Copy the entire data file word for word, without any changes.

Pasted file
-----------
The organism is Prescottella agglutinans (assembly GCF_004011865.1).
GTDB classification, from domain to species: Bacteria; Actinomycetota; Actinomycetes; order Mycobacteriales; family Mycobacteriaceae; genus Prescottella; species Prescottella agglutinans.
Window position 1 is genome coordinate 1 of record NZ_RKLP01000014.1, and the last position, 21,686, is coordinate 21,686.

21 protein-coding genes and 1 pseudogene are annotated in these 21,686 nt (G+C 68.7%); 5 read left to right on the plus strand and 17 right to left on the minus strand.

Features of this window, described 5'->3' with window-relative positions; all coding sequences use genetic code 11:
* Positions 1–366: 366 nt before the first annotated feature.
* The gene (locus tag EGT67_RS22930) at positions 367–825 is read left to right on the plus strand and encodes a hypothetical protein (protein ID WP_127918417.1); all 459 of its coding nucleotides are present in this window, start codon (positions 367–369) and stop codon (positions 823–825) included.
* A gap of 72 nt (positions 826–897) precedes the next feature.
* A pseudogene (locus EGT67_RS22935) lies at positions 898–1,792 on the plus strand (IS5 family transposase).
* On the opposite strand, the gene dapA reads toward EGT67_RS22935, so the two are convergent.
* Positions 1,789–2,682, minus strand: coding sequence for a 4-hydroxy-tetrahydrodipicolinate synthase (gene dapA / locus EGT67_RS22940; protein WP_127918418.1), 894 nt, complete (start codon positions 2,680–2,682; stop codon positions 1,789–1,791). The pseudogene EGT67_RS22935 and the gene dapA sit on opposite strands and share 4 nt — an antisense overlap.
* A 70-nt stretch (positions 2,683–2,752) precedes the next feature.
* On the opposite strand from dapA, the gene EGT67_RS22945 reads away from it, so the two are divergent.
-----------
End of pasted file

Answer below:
The organism is Prescottella agglutinans (assembly GCF_004011865.1).
GTDB classification, from domain to species: Bacteria; Actinomycetota; Actinomycetes; order Mycobacteriales; family Mycobacteriaceae; genus Prescottella; species Prescottella agglutinans.
Window position 1 is genome coordinate 1 of record NZ_RKLP01000014.1, and the last position, 21,686, is coordinate 21,686.

21 protein-coding genes and 1 pseudogene are annotated in these 21,686 nt (G+C 68.7%); 5 read left to right on the plus strand and 17 right to left on the minus strand.

Features of this window, described 5'->3' with window-relative positions; all coding sequences use genetic code 11:
* Positions 1–366: 366 nt before the first annotated feature.
* The gene (locus tag EGT67_RS22930) at positions 367–825 is read left to right on the plus strand and encodes a hypothetical protein (protein ID WP_127918417.1); all 459 of its coding nucleotides are present in this window, start codon (positions 367–369) and stop codon (positions 823–825) included.
* A gap of 72 nt (positions 826–897) precedes the next feature.
* A pseudogene (locus EGT67_RS22935) lies at positions 898–1,792 on the plus strand (IS5 family transposase).
* On the opposite strand, the gene dapA reads toward EGT67_RS22935, so the two are convergent.
* Positions 1,789–2,682, minus strand: coding sequence for a 4-hydroxy-tetrahydrodipicolinate synthase (gene dapA / locus EGT67_RS22940; protein WP_127918418.1), 894 nt, complete (start codon positions 2,680–2,682; stop codon positions 1,789–1,791). The pseudogene EGT67_RS22935 and the gene dapA sit on opposite strands and share 4 nt — an antisense overlap.
* A 70-nt stretch (positions 2,683–2,752) precedes the next feature.
* On the opposite strand from dapA, the gene EGT67_RS22945 reads away from it, so the two are divergent.